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Gisa Heinz

Ask Adalgisa (Gisa) Heinz where her entrepreneurial streak comes from and she’ll tell you it simply runs through her veins. “I have that spirit in me,” the Lake Highlands mom of two says. “I come from an entrepreneurial family.” Her grandmother ran a cheese shop out of her home in Santa Ana, El Salvador, and her father launched a pharmaceutical company in Guatemala (where Heinz was born and raised) at just 27 years old.
 
“[As a child], I used to help my grandmother with her shop,” she says. “Me and my cousins would make Play-Doh tamales and try to sell them in the little neighborhood.”
 
Though Guatemala was home base, Heinz traveled extensively. She studied in Florence, Italy, for a semester in college and frequented El Salvador to visit her mother’s family. “My parents exposed me to different cultures and diversity,” she says.
 
But she never dreamed she’d one day call Dallas home. She landed in Texas at 27 after deciding to pursue her MBA at Southern Methodist University — a school she chose because of its proximity to Guatemala.
 
In the seven years since her big move, she’s worked her way up to a marketing job at 7-Eleven, married her grad school sweetheart, Peter, a financial restructuring consultant from Chicago, and welcomed two girls — 3-year-old Annalee and 1-year-old Emilia. Through it all she’s done marketing work remotely for her family’s business abroad.
 
Despite her professional success, Heinz hasn’t lost touch with her roots or given up her entrepreneurial spirit. For this reason, she left corporate America nearly five years ago to focus on family and wait patiently for the right opportunity to present itself.
 
It was in conversation with her friend and now business partner Susana Arce, who hails from Bolivia, that the idea of Folklore Baby & Kids came to be. “We wanted to promote our unique cultures and the local creative talent from our countries,” she says. “We were talking about artisan blankets from Bolivia and textiles from Guatemala when it clicked.”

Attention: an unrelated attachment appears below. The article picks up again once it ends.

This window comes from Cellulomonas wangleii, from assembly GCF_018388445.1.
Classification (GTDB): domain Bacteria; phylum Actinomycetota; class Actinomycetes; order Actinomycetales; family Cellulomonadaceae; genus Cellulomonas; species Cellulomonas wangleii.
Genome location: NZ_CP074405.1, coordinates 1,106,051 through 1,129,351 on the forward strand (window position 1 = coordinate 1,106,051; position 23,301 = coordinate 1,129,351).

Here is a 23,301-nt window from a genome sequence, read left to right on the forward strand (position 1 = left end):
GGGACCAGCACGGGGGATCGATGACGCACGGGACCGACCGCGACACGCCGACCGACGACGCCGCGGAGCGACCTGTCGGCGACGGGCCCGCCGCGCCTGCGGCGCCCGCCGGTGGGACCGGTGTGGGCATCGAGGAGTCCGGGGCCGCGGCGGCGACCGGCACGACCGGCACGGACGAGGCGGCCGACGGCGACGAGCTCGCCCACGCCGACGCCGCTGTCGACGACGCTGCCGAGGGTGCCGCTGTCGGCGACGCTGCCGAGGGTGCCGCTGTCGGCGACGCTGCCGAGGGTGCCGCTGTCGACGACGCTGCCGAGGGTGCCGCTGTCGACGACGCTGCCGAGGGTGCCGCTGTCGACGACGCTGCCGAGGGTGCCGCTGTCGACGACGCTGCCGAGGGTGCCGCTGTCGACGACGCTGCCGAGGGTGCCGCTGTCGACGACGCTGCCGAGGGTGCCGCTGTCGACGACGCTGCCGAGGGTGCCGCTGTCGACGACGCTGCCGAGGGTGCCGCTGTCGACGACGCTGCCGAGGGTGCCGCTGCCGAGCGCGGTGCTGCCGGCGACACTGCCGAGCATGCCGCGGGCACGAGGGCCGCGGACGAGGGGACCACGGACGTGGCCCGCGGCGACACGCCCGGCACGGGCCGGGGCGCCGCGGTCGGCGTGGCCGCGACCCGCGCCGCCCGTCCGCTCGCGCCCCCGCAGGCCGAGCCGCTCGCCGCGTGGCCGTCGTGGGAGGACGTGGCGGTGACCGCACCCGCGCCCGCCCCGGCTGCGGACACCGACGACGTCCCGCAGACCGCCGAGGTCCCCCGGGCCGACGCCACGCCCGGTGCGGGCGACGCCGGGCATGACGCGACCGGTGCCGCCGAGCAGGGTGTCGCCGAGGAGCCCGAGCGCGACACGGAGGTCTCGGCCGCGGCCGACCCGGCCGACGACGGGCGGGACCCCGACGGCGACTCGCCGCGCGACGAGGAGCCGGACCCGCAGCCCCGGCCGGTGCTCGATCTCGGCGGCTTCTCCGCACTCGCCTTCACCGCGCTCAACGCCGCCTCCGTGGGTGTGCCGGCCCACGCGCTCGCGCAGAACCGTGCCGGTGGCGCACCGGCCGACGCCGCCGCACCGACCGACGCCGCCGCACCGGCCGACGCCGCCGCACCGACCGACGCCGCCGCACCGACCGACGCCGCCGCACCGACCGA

Last fall, Heinz and Arce co-founded the online boutique that carries children’s clothing, toys and home decor and accessories handcrafted in Latin America — and Heinz says the response has been overwhelmingly positive. Folklore participated in West Elm Local, a program highlighting local artisans and shops, and frequently holds pop-up shops at local markets.
 
How do you select the merchandise for Folklore?
I travel to Guatemala a few times a year for work related to my family’s business, to visit friends and family and to source merchandise. We look for independent designers or artisans at local markets. We want to promote these people and empower them to continue doing the work that distinguishes them.
 
Are there plans for a brick-and-mortar store?
We would love to have an actual store, but we would kill ourselves if we did that right now. Right now, we’re focusing on online and getting more exposure in the local community. Once we get into a good place, we’ll invest in an actual store.
 
How do you balance a new business with raising two daughters?
It’s been a challenge, but I rely a lot on my husband. He’s really supportive and helpful. We’re a good team. I also do a lot of multitasking throughout the day.
 
Describe a typical day in your life.